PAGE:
Anti-oil company sentiment, voted symbolically yesterday to deny the petroleum industry some $1.2 billion in tax breads that it currently receives in foreign tax credits.
The action, which came on an over-whelming 355-66 vote, merely altered the tax-receipt targets in the House version of the fiscal 1980 congressional budget resolution, and did not actually repeal the present law.
Nevertheless, the vote was a clear indication that sentiment against the oil companies is running high in the House in the midst of the current price increases and may well have an impact on other legislation.
The vote come as the House Ways and Means Committee prepared to begin hearings this afternoon on President Carter's "windfall profits" tax proposal, amid indications that the panel may stiffen the mild tax Carter recommended.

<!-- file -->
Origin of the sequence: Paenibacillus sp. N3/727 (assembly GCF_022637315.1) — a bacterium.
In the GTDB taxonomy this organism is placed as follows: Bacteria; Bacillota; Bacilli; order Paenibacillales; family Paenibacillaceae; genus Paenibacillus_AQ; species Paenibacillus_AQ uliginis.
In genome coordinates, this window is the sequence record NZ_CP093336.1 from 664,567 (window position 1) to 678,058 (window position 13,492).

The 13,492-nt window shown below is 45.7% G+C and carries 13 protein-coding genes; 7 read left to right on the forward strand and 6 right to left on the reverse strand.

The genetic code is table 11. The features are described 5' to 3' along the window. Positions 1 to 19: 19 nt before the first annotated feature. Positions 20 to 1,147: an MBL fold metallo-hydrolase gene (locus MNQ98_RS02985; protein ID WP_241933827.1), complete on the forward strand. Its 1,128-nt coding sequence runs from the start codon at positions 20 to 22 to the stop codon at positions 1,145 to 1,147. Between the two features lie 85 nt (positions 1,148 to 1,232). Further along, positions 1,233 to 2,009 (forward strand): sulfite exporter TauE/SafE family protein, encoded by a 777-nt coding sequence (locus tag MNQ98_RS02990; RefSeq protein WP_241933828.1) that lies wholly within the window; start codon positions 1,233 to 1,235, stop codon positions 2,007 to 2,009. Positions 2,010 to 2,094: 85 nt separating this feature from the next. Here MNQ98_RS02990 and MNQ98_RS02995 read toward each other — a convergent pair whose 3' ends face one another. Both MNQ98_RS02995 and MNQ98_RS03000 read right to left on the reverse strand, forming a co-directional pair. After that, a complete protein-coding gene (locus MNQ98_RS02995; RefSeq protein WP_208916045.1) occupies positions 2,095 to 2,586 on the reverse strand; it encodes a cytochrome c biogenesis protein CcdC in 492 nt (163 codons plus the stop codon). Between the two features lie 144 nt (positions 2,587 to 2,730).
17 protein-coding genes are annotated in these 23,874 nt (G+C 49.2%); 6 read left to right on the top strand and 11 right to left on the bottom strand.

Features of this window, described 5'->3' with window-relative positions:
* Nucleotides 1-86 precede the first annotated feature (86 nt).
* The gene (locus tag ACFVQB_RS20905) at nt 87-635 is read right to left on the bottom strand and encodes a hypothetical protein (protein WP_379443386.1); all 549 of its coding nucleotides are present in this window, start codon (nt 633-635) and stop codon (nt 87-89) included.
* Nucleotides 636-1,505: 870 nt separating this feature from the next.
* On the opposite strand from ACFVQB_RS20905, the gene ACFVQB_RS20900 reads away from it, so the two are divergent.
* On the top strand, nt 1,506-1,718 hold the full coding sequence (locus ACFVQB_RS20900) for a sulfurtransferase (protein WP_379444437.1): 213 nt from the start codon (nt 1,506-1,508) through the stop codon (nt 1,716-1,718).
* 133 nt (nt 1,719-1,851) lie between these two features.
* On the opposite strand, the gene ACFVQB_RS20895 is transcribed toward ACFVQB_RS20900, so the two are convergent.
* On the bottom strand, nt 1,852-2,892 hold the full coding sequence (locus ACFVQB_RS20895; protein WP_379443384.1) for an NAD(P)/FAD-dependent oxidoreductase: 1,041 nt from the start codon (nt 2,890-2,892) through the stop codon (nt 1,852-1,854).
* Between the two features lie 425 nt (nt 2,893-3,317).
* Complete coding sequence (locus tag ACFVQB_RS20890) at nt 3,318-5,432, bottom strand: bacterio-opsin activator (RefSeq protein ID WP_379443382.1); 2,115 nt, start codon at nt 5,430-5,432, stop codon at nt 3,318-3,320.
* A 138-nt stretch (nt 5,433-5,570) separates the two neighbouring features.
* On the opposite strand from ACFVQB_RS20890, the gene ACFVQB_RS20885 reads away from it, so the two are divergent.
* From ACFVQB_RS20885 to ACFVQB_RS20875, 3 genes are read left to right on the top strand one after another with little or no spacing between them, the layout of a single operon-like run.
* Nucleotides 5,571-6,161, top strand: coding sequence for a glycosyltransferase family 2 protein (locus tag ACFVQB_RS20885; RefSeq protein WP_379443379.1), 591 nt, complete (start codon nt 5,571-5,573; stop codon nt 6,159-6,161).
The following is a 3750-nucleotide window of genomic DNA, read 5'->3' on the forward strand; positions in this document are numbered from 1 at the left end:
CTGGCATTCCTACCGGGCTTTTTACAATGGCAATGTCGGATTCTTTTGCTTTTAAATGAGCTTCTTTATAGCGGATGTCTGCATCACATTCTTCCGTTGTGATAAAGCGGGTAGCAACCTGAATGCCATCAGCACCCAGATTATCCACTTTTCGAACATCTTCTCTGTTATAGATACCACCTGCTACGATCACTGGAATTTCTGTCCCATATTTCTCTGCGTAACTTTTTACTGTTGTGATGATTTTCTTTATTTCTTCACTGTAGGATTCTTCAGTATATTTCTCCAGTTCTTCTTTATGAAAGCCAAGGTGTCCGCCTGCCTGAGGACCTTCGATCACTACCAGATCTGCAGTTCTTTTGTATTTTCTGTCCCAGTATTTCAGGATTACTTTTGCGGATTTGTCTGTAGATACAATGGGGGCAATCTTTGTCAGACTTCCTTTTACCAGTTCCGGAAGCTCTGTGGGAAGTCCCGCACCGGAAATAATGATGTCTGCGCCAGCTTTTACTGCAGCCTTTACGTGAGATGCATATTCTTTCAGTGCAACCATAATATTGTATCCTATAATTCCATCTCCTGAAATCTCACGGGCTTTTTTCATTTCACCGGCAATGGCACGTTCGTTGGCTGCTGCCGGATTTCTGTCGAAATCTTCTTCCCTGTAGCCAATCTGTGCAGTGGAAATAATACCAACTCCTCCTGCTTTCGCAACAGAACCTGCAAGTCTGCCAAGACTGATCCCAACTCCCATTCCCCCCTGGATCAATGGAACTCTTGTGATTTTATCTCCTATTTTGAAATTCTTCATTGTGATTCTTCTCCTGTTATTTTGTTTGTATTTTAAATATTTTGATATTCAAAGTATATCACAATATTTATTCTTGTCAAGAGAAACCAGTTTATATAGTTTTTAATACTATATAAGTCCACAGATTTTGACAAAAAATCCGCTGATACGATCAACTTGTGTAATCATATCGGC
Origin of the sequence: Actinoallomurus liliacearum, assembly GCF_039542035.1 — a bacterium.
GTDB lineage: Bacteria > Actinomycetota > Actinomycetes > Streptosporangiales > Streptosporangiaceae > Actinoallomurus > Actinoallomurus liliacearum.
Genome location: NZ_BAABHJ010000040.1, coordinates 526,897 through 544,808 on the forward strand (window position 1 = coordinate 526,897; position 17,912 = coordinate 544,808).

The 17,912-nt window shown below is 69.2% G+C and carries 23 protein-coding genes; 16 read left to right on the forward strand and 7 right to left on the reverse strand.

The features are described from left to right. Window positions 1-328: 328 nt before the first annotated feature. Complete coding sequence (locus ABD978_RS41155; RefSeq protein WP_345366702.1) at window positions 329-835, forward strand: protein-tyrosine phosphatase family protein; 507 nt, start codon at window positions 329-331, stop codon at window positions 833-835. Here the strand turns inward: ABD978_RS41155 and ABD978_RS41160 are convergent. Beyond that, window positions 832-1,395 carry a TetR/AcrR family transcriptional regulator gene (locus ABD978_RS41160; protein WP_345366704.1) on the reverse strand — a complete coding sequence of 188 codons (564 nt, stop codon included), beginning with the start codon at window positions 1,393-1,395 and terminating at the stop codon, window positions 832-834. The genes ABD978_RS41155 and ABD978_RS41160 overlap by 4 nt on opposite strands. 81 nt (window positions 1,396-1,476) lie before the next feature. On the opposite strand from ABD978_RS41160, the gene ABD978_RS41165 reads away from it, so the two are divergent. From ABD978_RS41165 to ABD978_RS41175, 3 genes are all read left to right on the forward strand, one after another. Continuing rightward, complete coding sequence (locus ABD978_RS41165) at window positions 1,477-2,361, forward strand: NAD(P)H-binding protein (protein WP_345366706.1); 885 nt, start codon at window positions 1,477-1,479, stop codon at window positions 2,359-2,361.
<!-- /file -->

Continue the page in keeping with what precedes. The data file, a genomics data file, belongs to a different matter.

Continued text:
Immidiately after the House vote yesterday, Reps. Charles A. Vanik (D-Ohio) and Richard Gephardt (D-Mo.), both members of the Ways and Means Committee, called for broadening the panel's action to consider all oil-company tax breaks.
Rep. A1 Ullman (D-Ore.), chairman of the Ways and Means Committee, has indicated the panel will consider only Carter's "windfall profits" tax proposal in its current round of hearings and then move on to related legislation.
But Vanik and Gephardt wrote Ullman yesterday urging him to expand the initial hearings to include "the full extent" of oil-company tax breaks, from foreign tax credits to the depletion allowance. Ullman offered no reply yesterday.
Although no formal move has been announced, many panel members have said they will vote to toughen the Carter package, which would raise between $500 million and $1.7 billion a year in new revenues.